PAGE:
Italian Americans

ethnic group; Americans of Italian ancestry

An Italian American is a U.S. citizen of Italian descent. It may mean someone born in the United States with Italian parents or grandparents or someone born in Italy who moved to the United States. The largest group of Italians moved to the United States in the early 1900s; two million moved between 1900 to 1914. Only Irish and Germans moved to the United States in bigger numbers. In 2000 the government counted 15.6 million Italian Americans in the United States. This means that in the year 2000, for every 1000 Americans, 56 of them were Italian Americans.

Italian Americans
Italo-americani  (Italian)
Americans with Italian ancestry by state according to the U.S. Census Bureau's American Community Survey in 2019
Total population
Increase 17,767,630 (5.3%) alone or in combination

5,953,262 (1.8%) Italian alone
2021 estimates, self-reported[1]
17,285,619 (2015)[2]
17,566,693 (2010)[3]
17,829,184 (2006)[4]
16,688,000 (2000)[5]
14,664,550 (1990)[6]

12,183,692 (1980)[7]
Regions with significant populations
Northeastern United States (parts of New York, New Jersey, Pennsylvania, Delaware, Massachusetts, Maine, New Hampshire, Connecticut and Rhode Island); Illinois (especially Chicago); also, parts of Baltimore–Washington, Ohio, St. Louis, Kansas City, Milwaukee, Detroit; parts of California (such as Los Angeles, San Francisco and San Diego), Florida (particularly the southern part of the state) and the Atlantic coast, Louisiana (especially New Orleans), with growing populations in Denver, Las Vegas, Phoenix and Albuquerque
Christianity (Catholic Church)
Related ethnic groups
Italian Argentines, Italian Bolivians, Italian Brazilians, Italian Canadians, Italian Chileans, Italian Colombians, Italian Costa Ricans, Italian Cubans, Italian Dominicans, Italian Ecuadorians, Italian Guatemalans, Italian Haitians, Italian Hondurans, Italian Mexicans, Italian Panamanians, Italian Paraguayans, Italian Peruvians, Italian Puerto Ricans, Italian Salvadorans, Italian Uruguayans, Italian Venezuelans, Italian Australians, Italian South Africans, Italian Britons, Italian New Zealanders, Sicilian Americans, Corsican Americans, Corsican Puerto Ricans, Maltese Americans, Sammarinese Americans and other Italians

Italian Americans have been an important part in building the United States. Many great politicians, inventors, scientists, soldiers, musicians and film makers (actors and directors) have been Italian Americans. The Mafia in the United States was made by some Italian Americans but nearly all Italian Americans have nothing to do with it.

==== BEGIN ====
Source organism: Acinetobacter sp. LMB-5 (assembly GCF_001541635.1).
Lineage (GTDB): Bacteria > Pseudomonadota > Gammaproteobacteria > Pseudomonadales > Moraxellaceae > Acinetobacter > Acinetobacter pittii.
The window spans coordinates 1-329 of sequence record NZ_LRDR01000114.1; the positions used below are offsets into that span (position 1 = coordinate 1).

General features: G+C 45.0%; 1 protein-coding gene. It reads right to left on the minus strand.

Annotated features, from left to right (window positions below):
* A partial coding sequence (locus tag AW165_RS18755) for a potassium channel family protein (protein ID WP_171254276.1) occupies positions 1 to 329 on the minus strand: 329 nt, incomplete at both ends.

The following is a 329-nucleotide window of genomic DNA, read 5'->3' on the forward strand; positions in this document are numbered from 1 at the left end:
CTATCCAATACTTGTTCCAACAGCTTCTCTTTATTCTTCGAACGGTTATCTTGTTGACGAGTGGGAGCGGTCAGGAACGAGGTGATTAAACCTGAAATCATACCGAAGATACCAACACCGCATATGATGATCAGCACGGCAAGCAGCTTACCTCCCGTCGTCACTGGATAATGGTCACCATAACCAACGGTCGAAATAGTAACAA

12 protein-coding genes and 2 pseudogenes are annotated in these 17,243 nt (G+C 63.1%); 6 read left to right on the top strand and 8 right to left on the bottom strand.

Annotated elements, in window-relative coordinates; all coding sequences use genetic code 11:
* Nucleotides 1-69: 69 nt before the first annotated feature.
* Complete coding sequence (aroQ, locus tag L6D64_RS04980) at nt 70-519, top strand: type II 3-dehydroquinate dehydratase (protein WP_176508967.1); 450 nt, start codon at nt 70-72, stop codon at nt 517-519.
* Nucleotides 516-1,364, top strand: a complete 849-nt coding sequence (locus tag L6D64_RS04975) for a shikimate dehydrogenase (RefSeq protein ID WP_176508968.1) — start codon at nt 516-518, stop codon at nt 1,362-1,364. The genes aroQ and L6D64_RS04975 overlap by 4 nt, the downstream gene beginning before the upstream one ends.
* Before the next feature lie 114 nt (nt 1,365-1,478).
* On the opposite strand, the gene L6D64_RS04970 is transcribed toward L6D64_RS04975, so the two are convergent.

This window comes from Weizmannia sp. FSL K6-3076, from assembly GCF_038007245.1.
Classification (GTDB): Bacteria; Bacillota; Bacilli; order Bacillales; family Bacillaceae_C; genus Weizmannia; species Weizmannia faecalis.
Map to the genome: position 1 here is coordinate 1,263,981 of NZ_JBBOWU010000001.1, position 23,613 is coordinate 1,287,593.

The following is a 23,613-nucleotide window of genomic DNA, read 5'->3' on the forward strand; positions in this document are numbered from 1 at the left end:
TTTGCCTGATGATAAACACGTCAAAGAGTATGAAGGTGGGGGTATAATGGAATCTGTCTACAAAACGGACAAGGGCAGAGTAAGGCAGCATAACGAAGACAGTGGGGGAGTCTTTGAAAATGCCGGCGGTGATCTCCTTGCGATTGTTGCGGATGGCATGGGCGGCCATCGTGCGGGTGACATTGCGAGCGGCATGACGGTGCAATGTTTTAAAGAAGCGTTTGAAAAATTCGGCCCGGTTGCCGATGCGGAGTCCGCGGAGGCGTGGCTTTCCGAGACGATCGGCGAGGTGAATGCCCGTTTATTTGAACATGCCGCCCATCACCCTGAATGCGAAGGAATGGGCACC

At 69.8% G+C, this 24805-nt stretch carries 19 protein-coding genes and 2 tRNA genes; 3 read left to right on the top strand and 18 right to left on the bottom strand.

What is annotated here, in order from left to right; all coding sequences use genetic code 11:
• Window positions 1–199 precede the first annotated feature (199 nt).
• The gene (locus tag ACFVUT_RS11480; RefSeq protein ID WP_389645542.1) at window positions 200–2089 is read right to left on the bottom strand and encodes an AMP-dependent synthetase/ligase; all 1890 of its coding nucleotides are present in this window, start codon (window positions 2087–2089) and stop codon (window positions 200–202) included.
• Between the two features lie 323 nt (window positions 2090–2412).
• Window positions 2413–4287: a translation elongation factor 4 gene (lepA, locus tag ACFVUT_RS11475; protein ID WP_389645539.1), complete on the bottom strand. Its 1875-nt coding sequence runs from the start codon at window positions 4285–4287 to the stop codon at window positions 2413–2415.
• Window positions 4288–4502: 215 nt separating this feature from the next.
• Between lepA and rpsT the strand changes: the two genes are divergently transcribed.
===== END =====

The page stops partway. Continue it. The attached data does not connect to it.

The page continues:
Most of them came from southern Italy, in regions such as Sicily, Naples and Calabria, only a sizeable minority of Italian Americans have ancestral roots in Northern Italy.

New York City has more Italian Americans than any other city in the United States. More than 3 million Italians live in or near New York. The states of New Jersey, Pennsylvania, California, Florida and Massachusetts also have large Italian American populations. There are large Italian-American populations in the cities of Chicago, Boston, Philadelphia, Detroit, Ohio, which each have over a half million Italians.

  1. "IPUMS USA". University of Minnesota. Retrieved October 12, 2022.
  2. "Table B04006 - People Reporting Ancestry - 2015 American Community Survey 5-Year Estimates". United States Census Bureau. Archived from the original on 13 July 2022. Retrieved 13 July 2022.
  3. "Table B04006 - People Reporting Ancestry - 2010 American Community Survey 5-Year Estimates". United States Census Bureau. Archived from the original on 13 July 2022. Retrieved 13 July 2022.
  4. "Welcome to nginx!". Archived from the original on 12 February 2020. Retrieved 22 May 2022.
  5. "Italian American Population in All 50 States". Archived from the original on 9 October 2008. Retrieved 15 May 2022.
  6. "1990 Census of Population Detailed Ancestry Groups for States" (PDF). United States Census Bureau. 18 September 1992. Retrieved 30 November 2012.
  7. "Rank of States for Selected Ancestry Groups with 100,000 or more persons:1980" (PDF). United States Census Bureau. Retrieved 30 November 2012.
  9. "American-Italian dictionary".